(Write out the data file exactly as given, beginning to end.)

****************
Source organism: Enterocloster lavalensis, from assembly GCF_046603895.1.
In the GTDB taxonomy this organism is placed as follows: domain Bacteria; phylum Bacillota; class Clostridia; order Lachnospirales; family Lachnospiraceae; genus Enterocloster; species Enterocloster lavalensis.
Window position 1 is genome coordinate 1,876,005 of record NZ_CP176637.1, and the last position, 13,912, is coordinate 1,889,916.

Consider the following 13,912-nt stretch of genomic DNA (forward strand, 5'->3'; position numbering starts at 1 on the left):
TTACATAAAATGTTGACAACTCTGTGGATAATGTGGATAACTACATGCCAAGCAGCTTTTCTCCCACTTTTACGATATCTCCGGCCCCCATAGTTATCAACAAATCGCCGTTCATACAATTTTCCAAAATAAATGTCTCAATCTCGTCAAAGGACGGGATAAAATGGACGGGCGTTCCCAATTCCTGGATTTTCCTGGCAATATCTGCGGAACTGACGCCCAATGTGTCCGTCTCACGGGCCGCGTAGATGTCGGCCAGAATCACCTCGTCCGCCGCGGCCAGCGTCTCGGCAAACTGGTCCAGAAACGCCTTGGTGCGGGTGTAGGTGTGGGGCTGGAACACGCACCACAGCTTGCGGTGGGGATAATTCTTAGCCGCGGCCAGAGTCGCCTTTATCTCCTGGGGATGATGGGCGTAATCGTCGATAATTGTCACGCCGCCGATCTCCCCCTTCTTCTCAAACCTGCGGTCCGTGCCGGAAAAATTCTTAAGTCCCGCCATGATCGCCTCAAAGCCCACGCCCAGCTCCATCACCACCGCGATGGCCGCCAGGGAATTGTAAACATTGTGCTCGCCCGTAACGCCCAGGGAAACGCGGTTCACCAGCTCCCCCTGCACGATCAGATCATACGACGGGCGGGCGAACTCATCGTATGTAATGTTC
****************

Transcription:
Source organism: Enterocloster lavalensis, from assembly GCF_046603895.1.
In the GTDB taxonomy this organism is placed as follows: domain Bacteria; phylum Bacillota; class Clostridia; order Lachnospirales; family Lachnospiraceae; genus Enterocloster; species Enterocloster lavalensis.
Window position 1 is genome coordinate 1,876,005 of record NZ_CP176637.1, and the last position, 13,912, is coordinate 1,889,916.

Consider the following 13,912-nt stretch of genomic DNA (forward strand, 5'->3'; position numbering starts at 1 on the left):
TTACATAAAATGTTGACAACTCTGTGGATAATGTGGATAACTACATGCCAAGCAGCTTTTCTCCCACTTTTACGATATCTCCGGCCCCCATAGTTATCAACAAATCGCCGTTCATACAATTTTCCAAAATAAATGTCTCAATCTCGTCAAAGGACGGGATAAAATGGACGGGCGTTCCCAATTCCTGGATTTTCCTGGCAATATCTGCGGAACTGACGCCCAATGTGTCCGTCTCACGGGCCGCGTAGATGTCGGCCAGAATCACCTCGTCCGCCGCGGCCAGCGTCTCGGCAAACTGGTCCAGAAACGCCTTGGTGCGGGTGTAGGTGTGGGGCTGGAACACGCACCACAGCTTGCGGTGGGGATAATTCTTAGCCGCGGCCAGAGTCGCCTTTATCTCCTGGGGATGATGGGCGTAATCGTCGATAATTGTCACGCCGCCGATCTCCCCCTTCTTCTCAAACCTGCGGTCCGTGCCGGAAAAATTCTTAAGTCCCGCCATGATCGCCTCAAAGCCCACGCCCAGCTCCATCACCACCGCGATGGCCGCCAGGGAATTGTAAACATTGTGCTCGCCCGTAACGCCCAGGGAAACGCGGTTCACCAGCTCCCCCTGCACGATCAGATCATACGACGGGCGGGCGAACTCATCGTATGTAATGTTC